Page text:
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Tightwads and spendthrifts: I do, you don't

  • Story Highlights
  • "Tightwads" don't like being cheap, and "spendthrifts" don't like spending so much
  • Unclear whether they purposely look for partner with opposite problem
  • Surveys suggest women are slightly more likely to be spendthrifts
  • Experts: Be open with your partner about your spending habits before marriage
By Elizabeth Landau
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(CNN) -- When Ryan Teeples and his wife, Lessley, first got married, they clashed over his meticulous accounting habits. She felt like he was scrutinizing her for everything she bought, and he, a self-identified "cheapskate," wanted to know exactly where money was being spent, he said.

Ryan Teeples said he and his wife, Lessley, have adjusted to each other's attitudes about money.

Ryan Teeples said he and his wife, Lessley, have adjusted to each other's attitudes about money.

"It was certainly an adjustment for her," said Teeples, 30, co-founder of, which teaches people about investing and saving.

"We did have arguments and disagreements, and sometimes there were tears at first, but once we both understood where the other was coming from, we were able to compromise and it's worked out really well."

Although they are now on the same page about their finances, some marriages experience more far-reaching strain because of conflicting perspectives about money.

Research from the University of Pennsylvania and Northwestern University reveals that tightwads tend to marry spendthrifts, which then leads to conflicts that decrease marital satisfaction.

Tightwads are not just cheap, but also don't like being cheap -- they feel pain when spending and end up not spending as much as they'd like, said Scott Rick, post-doctoral fellow and lecturer at the University of Pennsylvania's Wharton School. Similarly, spendthrifts do not like wasting money, but they end up spending too much because they "don't experience enough pain for their own good," the study said.

Feelings toward money is one of the few areas where opposites attract, he said. Studies have shown that people tend to marry partners of similar age, personality and demographics.

"When you have something about yourself that you don't like, you tend to look for the opposite in a mate," Rick said.

Rick and colleagues surveyed married adults about their own and their spouse's emotional reactions toward spending, the extent to which they and their spouse argue over money, and their marital well-being. They analyzed results from 458 respondents for the first component, and then looked at responses from 110 heterosexual married couples (both spouses took the survey).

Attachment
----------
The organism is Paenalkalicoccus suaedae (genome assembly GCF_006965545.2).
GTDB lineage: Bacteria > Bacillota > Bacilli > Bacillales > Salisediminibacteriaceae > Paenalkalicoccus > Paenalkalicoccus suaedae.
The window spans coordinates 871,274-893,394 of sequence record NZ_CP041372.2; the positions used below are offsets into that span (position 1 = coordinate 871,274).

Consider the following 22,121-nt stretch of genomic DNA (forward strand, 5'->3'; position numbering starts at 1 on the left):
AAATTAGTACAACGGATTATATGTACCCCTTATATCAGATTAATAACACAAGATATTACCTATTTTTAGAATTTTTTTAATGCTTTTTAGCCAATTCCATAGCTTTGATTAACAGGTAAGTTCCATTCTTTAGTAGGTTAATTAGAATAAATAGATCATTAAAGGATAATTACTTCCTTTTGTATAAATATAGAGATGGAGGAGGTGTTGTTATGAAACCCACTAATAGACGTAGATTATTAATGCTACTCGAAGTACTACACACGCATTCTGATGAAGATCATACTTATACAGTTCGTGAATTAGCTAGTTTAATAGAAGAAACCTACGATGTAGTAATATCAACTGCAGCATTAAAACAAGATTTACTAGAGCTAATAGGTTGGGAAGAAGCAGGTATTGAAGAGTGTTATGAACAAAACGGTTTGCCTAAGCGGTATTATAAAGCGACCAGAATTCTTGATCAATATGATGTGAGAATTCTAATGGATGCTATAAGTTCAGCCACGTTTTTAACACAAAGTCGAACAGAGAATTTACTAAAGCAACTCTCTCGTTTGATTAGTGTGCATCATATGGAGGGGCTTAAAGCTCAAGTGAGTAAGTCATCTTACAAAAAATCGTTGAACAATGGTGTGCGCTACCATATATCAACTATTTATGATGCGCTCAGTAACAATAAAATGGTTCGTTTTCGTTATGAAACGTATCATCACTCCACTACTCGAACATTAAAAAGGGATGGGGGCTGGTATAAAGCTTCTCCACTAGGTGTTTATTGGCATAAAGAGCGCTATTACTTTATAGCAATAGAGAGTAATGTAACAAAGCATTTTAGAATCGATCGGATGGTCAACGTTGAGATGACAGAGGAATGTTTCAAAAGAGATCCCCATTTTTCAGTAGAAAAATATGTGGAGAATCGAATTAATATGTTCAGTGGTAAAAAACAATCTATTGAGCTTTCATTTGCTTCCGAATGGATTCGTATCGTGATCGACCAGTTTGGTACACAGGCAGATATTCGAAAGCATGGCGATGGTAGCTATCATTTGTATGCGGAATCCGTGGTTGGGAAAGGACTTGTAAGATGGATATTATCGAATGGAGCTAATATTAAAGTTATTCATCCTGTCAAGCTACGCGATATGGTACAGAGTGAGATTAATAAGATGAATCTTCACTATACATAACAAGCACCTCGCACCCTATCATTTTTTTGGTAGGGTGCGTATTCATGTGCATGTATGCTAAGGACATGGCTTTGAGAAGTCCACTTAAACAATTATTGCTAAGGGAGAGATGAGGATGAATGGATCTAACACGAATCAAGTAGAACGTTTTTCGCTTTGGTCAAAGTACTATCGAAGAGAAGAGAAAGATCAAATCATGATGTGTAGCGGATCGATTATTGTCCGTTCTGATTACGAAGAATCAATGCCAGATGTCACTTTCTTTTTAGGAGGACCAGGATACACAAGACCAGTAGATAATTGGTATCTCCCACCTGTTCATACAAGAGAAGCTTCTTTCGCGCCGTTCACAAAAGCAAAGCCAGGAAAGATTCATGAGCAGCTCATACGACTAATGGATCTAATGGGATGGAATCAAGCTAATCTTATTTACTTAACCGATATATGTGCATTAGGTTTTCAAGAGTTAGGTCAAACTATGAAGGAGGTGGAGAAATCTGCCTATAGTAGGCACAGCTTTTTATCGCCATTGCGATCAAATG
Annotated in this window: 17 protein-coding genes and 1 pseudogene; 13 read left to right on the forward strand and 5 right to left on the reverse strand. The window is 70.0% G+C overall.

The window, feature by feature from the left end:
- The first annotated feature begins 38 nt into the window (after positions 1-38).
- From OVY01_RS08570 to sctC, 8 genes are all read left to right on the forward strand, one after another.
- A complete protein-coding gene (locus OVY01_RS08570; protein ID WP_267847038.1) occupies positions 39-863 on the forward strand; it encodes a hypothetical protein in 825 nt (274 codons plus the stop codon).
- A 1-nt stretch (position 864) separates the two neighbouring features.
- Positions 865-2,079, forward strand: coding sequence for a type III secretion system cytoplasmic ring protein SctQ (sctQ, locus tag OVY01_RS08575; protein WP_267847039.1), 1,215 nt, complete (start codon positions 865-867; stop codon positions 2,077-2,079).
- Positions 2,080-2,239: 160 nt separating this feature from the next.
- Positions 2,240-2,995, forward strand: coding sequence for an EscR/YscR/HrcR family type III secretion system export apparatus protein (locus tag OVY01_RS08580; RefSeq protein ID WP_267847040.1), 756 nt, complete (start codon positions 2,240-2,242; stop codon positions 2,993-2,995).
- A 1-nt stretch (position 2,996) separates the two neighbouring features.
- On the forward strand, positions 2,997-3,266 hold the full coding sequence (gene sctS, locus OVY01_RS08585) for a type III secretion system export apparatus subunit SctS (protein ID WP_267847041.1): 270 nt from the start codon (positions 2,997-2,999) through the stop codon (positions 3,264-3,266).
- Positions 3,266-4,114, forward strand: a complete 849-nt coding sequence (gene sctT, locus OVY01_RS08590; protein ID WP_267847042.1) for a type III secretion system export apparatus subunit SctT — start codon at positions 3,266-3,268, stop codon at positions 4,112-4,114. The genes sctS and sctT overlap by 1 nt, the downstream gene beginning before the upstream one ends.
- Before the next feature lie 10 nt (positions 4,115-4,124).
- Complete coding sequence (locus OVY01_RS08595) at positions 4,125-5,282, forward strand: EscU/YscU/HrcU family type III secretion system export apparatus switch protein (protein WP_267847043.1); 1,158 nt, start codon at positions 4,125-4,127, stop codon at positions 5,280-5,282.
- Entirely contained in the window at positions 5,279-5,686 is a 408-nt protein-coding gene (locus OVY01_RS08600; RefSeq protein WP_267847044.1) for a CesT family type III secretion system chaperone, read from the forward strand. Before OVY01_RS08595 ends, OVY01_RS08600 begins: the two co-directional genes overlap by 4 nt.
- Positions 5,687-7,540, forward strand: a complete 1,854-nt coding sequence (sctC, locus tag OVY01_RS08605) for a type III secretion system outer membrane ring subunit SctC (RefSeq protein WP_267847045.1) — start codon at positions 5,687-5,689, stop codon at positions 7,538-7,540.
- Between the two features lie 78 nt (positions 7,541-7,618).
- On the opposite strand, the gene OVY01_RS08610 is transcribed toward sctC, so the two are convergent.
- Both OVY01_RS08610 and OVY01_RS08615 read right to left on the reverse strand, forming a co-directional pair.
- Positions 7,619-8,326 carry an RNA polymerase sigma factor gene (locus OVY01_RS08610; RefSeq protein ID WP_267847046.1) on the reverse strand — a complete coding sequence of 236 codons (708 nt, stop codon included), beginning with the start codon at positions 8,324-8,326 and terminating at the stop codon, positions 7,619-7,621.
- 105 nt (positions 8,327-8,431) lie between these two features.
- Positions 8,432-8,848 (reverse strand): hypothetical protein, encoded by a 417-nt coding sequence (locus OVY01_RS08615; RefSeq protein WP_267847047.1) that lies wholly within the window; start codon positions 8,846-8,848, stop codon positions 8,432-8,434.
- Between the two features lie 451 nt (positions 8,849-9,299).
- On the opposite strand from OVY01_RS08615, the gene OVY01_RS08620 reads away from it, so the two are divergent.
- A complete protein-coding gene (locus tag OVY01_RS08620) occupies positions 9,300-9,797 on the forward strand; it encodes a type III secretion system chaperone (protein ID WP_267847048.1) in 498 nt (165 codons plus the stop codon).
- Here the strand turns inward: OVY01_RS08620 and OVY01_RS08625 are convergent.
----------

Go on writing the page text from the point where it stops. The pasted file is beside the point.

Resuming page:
Given that the researchers only included married people in their sample, looking at couples who have gotten divorced may amplify their findings about money attitudes, Rick said.

It's unclear whether tightwads and spendthrifts purposely seek partners to help them overcome their issues, or whether they unknowingly look for others who have the opposite emotional problem, Rick said.

A separate component of the study found that the more unmarried people dislike spending money, the more they think their ideal romantic partner should also dislike spending money, and vice versa. This suggests that people do not intentionally seek their opposite in this regard, the study said.

Spouses should pay attention to each other's feelings and their own emotions when making joint decisions about money, he said.

Rick suggests that tightwads try find someone else who pinches pennies -- but for spendthrifts, the advice is unclear, he said. Money will be a source of arguments between spendthrifts and tightwads, but if two spendthrifts marry, they'll just spend more.

Women are slightly more likely to be spendthrifts, but the gender balance is not dramatic, he said.

The problem of clashing attitudes towards money is a common source of conflict between spouses, said Chad Jordan, a marriage counselor in Raleigh, North Carolina.

With the current economic downturn, there is "serious heightened sensitivity" to money, he said.

Jordan recommends that couples communicate with one another about their financial goals for five, 10 and even 20 years from now. They should create a budget and seek assistance from a financial planner.

Couples should think about who's working, who's making how much and how much money will each partner contribute to family spending, he said.

Experts agree couples should talk about their spending behaviors and carefully consider how they're going to negotiate financial decisions long before they get married.

"I don't care whether you're thrifty or you're silly with your money, or waste money, the important to thing is to get that out on the table right from the beginning," said Jeff Yeager, author of "The Ultimate Cheapskate: Road Map to True Riches." Yeager, who believes being a cheapskate is "a real virtue," has been married to his wife, who shares his frugality, for 26 years.

Teeples and his wife have been married eight years now and are better off because of the hard talks about money they had in the beginning of their marriage, he said.

"I'm very confident that the financial situation we've put ourselves in, which is comfortable, is as a result of having those painful discussions," he said. "If we hadn't had them, who knows where we might be."

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